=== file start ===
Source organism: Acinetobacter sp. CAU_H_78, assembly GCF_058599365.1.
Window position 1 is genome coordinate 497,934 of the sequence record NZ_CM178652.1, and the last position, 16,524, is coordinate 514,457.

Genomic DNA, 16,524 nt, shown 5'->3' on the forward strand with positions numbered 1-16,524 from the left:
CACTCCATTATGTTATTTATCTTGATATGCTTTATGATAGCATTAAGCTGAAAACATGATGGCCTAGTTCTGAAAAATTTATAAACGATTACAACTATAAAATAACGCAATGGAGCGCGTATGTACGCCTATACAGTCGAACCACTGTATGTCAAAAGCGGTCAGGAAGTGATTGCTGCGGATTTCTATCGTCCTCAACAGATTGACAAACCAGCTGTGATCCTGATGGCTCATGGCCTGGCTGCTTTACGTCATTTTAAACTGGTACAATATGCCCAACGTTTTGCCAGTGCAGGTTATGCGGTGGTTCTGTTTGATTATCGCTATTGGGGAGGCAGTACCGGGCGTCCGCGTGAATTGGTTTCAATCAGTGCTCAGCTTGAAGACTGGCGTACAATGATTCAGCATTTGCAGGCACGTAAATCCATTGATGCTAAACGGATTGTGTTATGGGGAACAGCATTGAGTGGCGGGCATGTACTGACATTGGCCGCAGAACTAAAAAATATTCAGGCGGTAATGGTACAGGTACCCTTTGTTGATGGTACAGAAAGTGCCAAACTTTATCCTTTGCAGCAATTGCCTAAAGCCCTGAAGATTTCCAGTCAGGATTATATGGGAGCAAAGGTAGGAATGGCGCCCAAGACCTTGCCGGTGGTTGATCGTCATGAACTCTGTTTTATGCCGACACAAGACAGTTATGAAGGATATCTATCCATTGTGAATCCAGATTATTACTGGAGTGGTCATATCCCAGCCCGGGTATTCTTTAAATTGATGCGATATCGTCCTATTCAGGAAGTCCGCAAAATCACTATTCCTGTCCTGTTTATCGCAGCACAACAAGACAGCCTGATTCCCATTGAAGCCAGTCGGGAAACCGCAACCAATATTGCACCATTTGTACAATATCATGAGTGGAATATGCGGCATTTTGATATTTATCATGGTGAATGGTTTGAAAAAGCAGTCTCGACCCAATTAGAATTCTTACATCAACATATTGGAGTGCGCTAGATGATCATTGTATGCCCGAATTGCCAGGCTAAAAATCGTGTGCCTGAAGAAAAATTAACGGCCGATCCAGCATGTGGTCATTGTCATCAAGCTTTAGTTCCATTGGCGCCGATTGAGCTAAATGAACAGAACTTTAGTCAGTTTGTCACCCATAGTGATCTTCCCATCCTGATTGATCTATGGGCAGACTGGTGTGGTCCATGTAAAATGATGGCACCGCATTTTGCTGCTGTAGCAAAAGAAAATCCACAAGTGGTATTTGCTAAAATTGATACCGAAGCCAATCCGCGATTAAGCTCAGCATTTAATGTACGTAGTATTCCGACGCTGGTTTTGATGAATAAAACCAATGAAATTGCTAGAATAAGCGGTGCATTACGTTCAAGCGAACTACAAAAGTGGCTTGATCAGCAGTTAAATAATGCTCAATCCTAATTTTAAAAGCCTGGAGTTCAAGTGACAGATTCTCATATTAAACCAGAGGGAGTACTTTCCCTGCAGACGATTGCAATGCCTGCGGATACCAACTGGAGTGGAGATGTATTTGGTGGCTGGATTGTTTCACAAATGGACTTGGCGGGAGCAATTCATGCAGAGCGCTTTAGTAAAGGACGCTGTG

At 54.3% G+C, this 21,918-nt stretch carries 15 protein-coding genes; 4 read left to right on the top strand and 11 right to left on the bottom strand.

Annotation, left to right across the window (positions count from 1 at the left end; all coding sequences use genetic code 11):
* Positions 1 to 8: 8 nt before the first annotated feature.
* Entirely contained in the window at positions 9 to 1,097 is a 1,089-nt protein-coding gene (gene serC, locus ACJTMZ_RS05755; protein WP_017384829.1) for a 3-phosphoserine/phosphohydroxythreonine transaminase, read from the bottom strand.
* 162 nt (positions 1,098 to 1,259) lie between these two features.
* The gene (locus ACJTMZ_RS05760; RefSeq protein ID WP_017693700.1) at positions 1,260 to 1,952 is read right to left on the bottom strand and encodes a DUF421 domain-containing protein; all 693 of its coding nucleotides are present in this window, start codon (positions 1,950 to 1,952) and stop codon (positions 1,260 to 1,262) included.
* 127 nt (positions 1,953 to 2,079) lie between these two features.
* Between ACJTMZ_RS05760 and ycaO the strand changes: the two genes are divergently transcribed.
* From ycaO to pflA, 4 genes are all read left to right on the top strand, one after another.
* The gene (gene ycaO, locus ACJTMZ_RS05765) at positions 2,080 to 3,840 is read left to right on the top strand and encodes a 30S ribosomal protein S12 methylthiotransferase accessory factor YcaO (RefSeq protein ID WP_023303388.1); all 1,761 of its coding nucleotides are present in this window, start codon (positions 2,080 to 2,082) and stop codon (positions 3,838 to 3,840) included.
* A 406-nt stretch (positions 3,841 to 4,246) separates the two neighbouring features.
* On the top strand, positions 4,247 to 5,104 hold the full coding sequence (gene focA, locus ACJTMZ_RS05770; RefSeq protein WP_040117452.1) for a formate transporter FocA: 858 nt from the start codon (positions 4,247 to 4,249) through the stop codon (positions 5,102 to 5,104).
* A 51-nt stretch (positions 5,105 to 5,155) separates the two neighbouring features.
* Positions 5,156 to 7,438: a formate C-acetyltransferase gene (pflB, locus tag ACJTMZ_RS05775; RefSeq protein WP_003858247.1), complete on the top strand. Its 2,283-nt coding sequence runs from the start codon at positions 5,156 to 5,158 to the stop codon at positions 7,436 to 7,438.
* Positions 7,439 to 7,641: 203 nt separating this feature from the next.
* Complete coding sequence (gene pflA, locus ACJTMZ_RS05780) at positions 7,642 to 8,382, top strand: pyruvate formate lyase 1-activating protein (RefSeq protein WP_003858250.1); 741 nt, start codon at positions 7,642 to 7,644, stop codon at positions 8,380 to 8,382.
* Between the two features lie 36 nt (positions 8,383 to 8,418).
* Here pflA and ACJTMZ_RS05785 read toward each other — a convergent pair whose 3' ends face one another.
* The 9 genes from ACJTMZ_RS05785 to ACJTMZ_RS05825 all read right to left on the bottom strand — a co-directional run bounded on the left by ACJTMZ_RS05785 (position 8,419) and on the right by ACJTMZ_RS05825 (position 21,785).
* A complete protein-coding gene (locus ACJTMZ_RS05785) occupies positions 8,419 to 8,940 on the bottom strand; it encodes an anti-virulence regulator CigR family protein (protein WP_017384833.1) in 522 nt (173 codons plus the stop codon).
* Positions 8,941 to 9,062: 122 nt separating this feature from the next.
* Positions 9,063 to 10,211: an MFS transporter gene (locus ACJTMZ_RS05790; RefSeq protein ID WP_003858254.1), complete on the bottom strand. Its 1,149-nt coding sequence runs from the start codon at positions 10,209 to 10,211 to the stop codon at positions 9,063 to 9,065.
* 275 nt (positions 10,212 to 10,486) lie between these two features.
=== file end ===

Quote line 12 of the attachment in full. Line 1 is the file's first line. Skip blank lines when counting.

* Between ACJTMZ_RS05760 and ycaO the strand changes: the two genes are divergently transcribed.